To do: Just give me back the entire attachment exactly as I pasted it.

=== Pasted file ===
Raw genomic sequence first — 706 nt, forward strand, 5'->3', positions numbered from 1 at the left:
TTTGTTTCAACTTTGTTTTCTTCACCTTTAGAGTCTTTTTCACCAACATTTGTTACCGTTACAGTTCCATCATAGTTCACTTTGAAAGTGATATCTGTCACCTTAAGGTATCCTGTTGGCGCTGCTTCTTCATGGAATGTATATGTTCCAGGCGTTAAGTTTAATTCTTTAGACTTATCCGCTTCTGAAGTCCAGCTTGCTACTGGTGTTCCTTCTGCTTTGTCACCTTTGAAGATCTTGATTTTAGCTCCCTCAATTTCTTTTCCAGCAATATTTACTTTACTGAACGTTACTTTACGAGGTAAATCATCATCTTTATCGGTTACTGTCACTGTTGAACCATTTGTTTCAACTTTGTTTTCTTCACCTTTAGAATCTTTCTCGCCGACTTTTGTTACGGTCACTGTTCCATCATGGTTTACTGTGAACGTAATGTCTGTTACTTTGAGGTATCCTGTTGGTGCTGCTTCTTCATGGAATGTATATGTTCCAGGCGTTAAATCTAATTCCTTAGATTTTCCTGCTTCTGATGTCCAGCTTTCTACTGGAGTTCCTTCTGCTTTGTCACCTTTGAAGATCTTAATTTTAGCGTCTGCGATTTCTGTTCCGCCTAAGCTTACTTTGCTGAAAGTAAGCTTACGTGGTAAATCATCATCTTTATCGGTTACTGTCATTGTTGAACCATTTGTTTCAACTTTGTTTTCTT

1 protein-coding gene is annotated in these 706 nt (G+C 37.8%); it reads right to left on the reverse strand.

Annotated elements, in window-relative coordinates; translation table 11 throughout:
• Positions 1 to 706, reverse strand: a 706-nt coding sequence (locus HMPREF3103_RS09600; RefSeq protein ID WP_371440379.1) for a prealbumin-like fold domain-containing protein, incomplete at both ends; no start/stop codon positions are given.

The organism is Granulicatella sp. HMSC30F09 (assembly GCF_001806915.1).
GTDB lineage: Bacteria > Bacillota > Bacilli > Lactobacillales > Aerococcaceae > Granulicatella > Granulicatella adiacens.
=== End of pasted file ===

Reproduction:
Raw genomic sequence first — 706 nt, forward strand, 5'->3', positions numbered from 1 at the left:
TTTGTTTCAACTTTGTTTTCTTCACCTTTAGAGTCTTTTTCACCAACATTTGTTACCGTTACAGTTCCATCATAGTTCACTTTGAAAGTGATATCTGTCACCTTAAGGTATCCTGTTGGCGCTGCTTCTTCATGGAATGTATATGTTCCAGGCGTTAAGTTTAATTCTTTAGACTTATCCGCTTCTGAAGTCCAGCTTGCTACTGGTGTTCCTTCTGCTTTGTCACCTTTGAAGATCTTGATTTTAGCTCCCTCAATTTCTTTTCCAGCAATATTTACTTTACTGAACGTTACTTTACGAGGTAAATCATCATCTTTATCGGTTACTGTCACTGTTGAACCATTTGTTTCAACTTTGTTTTCTTCACCTTTAGAATCTTTCTCGCCGACTTTTGTTACGGTCACTGTTCCATCATGGTTTACTGTGAACGTAATGTCTGTTACTTTGAGGTATCCTGTTGGTGCTGCTTCTTCATGGAATGTATATGTTCCAGGCGTTAAATCTAATTCCTTAGATTTTCCTGCTTCTGATGTCCAGCTTTCTACTGGAGTTCCTTCTGCTTTGTCACCTTTGAAGATCTTAATTTTAGCGTCTGCGATTTCTGTTCCGCCTAAGCTTACTTTGCTGAAAGTAAGCTTACGTGGTAAATCATCATCTTTATCGGTTACTGTCATTGTTGAACCATTTGTTTCAACTTTGTTTTCTT

1 protein-coding gene is annotated in these 706 nt (G+C 37.8%); it reads right to left on the reverse strand.

Annotated elements, in window-relative coordinates; translation table 11 throughout:
• Positions 1 to 706, reverse strand: a 706-nt coding sequence (locus HMPREF3103_RS09600; RefSeq protein ID WP_371440379.1) for a prealbumin-like fold domain-containing protein, incomplete at both ends; no start/stop codon positions are given.

The organism is Granulicatella sp. HMSC30F09 (assembly GCF_001806915.1).
GTDB lineage: Bacteria > Bacillota > Bacilli > Lactobacillales > Aerococcaceae > Granulicatella > Granulicatella adiacens.